Imagine the inverse of a big corporate R&D center, which tries to pick winners and makes relatively “safe” bets. Imagine, instead, a small team of, for lack of a better word, “connectors.” They identify interesting ideas, technologies and techniques — business models as well as editorial innovations — inside and outside the journalism sphere, but mostly outside. Then they connect these projects with people who can help make them part of tomorrow’s journalistic ecosystem.

Who are the connectors?

They understand technology at a reasonably deep level. It’s not necessary to be a programmer. But it’s vital to know how to a) ask the right questions of the right people; b) recognize innovative technology and business models when they see them; and c) have a sound sense of the difference between cool and useful.

They appreciate journalism’s essential role in society, and how the craft is changing.

They have a broad array of contacts in the technology, business, education, philanthropic, investor and other sectors; the ability to have an intelligent conversation with any of them; and the desire to follow the dots to wherever they lead.

They’re capable of being evangelists, selling all these people not just on the need to combine great ideas with journalism, but also to take risks in new areas.

Some principles of operation

  • An open process. Honor requests for NDAs prior to product launches, but the bias should be toward making everything available to anyone who’s interested. This would run contrary in many ways to the news industry’s traditional approach, but the tide is turning in a lot of shops where openness is correctly seen as an advantage.
  • Meet anyone, anywhere. Hold small news-focused workshops or mini-conferences to encourage more independent cross-fertilization. Might not be necessary given the explosion of startup camps, incubators, etc.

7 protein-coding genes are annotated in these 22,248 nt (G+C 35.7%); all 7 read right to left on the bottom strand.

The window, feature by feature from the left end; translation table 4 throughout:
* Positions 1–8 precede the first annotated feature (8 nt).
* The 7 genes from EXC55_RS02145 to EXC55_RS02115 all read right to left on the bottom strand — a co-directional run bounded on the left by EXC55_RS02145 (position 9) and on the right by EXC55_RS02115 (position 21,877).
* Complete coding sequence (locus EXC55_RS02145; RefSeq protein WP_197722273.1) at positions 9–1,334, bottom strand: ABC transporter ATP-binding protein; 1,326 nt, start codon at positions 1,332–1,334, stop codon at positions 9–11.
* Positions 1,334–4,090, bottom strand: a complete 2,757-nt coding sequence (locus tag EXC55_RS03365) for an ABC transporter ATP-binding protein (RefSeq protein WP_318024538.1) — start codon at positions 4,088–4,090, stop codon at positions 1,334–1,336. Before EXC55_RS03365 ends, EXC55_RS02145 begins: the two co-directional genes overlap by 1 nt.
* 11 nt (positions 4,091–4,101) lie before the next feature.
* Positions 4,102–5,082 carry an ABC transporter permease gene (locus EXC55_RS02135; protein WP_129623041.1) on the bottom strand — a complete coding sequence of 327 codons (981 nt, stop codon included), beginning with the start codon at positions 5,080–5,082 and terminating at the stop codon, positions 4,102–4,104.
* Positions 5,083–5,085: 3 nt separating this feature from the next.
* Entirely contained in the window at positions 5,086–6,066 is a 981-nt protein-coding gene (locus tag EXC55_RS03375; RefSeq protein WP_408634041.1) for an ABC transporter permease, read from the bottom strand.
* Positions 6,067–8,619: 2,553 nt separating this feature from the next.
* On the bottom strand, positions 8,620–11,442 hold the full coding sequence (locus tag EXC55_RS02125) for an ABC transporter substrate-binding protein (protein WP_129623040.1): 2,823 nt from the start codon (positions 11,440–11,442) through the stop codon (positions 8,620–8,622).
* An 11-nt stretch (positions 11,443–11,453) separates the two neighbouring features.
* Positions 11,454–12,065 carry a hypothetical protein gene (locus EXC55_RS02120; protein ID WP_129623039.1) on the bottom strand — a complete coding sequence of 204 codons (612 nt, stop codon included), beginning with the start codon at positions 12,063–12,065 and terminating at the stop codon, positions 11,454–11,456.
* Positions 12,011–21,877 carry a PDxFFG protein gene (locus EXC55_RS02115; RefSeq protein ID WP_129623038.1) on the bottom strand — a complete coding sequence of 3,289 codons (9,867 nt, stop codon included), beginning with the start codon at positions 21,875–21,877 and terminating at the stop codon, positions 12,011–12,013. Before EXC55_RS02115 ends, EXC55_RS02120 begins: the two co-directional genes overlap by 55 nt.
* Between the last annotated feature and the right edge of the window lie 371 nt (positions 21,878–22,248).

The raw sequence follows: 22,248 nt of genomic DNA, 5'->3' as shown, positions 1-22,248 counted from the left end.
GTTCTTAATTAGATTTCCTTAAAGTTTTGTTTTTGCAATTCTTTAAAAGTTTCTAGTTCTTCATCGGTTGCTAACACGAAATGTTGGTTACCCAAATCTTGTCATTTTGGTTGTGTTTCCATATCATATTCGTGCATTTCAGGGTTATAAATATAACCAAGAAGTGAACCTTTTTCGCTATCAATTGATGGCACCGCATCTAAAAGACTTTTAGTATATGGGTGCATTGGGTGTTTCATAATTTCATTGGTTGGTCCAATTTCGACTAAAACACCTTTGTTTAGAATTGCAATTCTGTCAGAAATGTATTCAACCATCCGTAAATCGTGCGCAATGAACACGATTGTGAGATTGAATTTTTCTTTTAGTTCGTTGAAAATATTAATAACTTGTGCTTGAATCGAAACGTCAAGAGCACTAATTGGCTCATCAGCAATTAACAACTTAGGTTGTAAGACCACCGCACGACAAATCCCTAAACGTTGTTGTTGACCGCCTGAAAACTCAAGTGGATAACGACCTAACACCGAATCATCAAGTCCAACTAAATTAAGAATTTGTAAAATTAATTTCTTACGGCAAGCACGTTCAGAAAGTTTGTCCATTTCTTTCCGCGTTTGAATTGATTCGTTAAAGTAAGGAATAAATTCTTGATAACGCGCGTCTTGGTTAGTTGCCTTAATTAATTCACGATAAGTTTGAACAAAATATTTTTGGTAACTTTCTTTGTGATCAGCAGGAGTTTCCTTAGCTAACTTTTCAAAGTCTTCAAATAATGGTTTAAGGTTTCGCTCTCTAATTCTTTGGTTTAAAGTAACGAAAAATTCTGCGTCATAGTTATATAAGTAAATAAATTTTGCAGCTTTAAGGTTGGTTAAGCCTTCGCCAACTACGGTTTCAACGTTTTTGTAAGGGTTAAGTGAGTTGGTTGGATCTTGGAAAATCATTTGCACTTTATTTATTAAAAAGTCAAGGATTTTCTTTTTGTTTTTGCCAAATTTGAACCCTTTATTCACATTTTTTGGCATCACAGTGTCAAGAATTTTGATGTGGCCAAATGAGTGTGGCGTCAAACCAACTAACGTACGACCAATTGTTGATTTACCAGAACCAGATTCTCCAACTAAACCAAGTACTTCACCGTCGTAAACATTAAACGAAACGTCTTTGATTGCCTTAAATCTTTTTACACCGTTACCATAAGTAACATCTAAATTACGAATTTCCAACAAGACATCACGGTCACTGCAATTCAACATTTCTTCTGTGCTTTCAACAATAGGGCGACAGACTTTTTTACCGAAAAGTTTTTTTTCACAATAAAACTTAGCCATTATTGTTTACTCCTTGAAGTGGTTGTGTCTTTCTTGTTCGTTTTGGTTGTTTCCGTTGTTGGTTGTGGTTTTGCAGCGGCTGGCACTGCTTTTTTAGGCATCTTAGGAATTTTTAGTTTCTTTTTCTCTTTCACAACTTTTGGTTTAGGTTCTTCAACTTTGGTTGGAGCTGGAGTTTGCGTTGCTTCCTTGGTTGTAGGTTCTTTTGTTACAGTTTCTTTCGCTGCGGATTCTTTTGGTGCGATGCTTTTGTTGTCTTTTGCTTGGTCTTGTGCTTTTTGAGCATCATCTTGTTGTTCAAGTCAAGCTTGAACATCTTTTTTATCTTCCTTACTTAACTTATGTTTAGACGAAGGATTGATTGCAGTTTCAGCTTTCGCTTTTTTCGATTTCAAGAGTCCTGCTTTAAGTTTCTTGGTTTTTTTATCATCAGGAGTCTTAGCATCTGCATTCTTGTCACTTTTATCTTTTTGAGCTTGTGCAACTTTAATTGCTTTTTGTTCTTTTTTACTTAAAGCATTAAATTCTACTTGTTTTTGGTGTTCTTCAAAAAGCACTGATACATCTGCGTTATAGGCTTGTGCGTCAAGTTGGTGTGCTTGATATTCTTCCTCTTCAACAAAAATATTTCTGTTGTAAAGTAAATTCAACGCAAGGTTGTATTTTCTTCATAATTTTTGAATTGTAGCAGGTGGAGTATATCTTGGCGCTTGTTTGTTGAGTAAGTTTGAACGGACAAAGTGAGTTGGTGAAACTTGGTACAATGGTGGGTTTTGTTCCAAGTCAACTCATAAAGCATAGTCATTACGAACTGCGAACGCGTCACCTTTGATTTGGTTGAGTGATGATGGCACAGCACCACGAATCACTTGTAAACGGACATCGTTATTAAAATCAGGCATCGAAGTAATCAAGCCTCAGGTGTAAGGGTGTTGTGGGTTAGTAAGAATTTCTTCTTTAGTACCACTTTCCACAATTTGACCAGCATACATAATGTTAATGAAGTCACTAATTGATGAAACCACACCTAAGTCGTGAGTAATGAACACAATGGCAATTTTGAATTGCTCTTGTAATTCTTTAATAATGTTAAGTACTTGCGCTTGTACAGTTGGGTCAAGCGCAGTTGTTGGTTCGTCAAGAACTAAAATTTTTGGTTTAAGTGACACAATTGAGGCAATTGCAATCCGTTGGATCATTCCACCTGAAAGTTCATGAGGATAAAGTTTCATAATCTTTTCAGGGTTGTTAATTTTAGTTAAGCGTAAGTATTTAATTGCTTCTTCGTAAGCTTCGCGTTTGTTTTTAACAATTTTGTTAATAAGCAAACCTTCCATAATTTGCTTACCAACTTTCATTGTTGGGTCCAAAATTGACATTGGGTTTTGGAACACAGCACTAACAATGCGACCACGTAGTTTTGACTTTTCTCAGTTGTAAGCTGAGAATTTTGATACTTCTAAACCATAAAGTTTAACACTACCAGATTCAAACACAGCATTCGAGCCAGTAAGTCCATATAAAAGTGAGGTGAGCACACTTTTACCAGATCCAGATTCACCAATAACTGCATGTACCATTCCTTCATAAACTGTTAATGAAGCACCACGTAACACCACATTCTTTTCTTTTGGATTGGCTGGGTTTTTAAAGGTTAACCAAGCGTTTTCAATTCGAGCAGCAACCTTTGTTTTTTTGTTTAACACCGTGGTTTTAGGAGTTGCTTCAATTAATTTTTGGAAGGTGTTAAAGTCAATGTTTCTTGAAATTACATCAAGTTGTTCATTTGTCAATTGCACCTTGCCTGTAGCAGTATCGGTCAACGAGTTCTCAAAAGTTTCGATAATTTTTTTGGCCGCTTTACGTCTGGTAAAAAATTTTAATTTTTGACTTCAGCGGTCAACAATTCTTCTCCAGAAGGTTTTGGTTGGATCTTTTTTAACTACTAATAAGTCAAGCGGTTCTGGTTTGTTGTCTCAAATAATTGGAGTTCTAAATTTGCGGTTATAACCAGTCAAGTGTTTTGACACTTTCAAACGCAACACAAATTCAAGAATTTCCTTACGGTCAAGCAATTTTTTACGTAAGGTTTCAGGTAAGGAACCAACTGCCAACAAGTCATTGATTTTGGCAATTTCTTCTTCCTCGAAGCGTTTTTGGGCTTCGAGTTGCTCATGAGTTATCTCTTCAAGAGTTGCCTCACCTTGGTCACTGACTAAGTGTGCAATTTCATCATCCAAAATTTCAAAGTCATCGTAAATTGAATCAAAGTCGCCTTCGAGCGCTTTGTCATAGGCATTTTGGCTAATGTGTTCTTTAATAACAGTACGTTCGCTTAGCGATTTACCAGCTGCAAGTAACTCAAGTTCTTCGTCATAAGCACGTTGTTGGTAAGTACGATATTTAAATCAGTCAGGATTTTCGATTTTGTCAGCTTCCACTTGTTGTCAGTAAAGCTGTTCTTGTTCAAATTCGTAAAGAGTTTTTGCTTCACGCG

• Measurement: Get the data, publish it and explore it as you go, and work with academics who are (at long last) turning to the real world for a lot of their research.


Traditional news organizations could really use this. I’m not saying they should stop doing their own R&D, but this would provide some better leverage for those budgets, to the extent they still exist. Only a few major organizations have what it takes to do this in-house.

Who else could use this?

Investors outside the journalism business. Angel investors and venture capitalists think “entertainment” when they think about media. They may be willing to place some of their high-risk, high-reward bets on projects that meet community information needs if they can be persuaded that there are also serious business models.

Non-media enterprises. More and more corporations and nonprofits of all stripes are creating media. If they can help support innovations that also serve journalistic purposes, everyone wins. If they can be persuaded of the value of applying journalistic principles to what they produce, all the better. (If newspapers can sell advertorials, uh, native content, by the bushel, why can’t they — transparently — partner with some of these other entities?)

Individual (or small-team) media creators who can invest only their time. An essential part of the connectors’ role would be to identify open-source and other such projects that regular folks or small teams can put to good community-information use. (This includes communities of interest, not just geography, but if something useful for one it’ll almost certainly be useful to the other.)

The catalyzing opportunities here are fairly amazing. It is definitely worth the effort, because the payoff for journalism could easily dwarf the investment.

I recognize that those latter entities are competing with newspapers and traditional media. But my goal isn’t to see newspapers survive — much as I still love what they do when they do it well and hope they’ll survive in some form. It’s to see that whatever comes out of this messy period has value to communities, investors and everyone else in the emerging ecosystem.

I’ve launched a new blog for my next book/web/whatever project, called “Permission Taken” — helping you use the technology you buy the way you want to use it, and to be safe and secure in the process. We’re losing control to centralized entities from companies to governments, and losing our privacy and security in the process.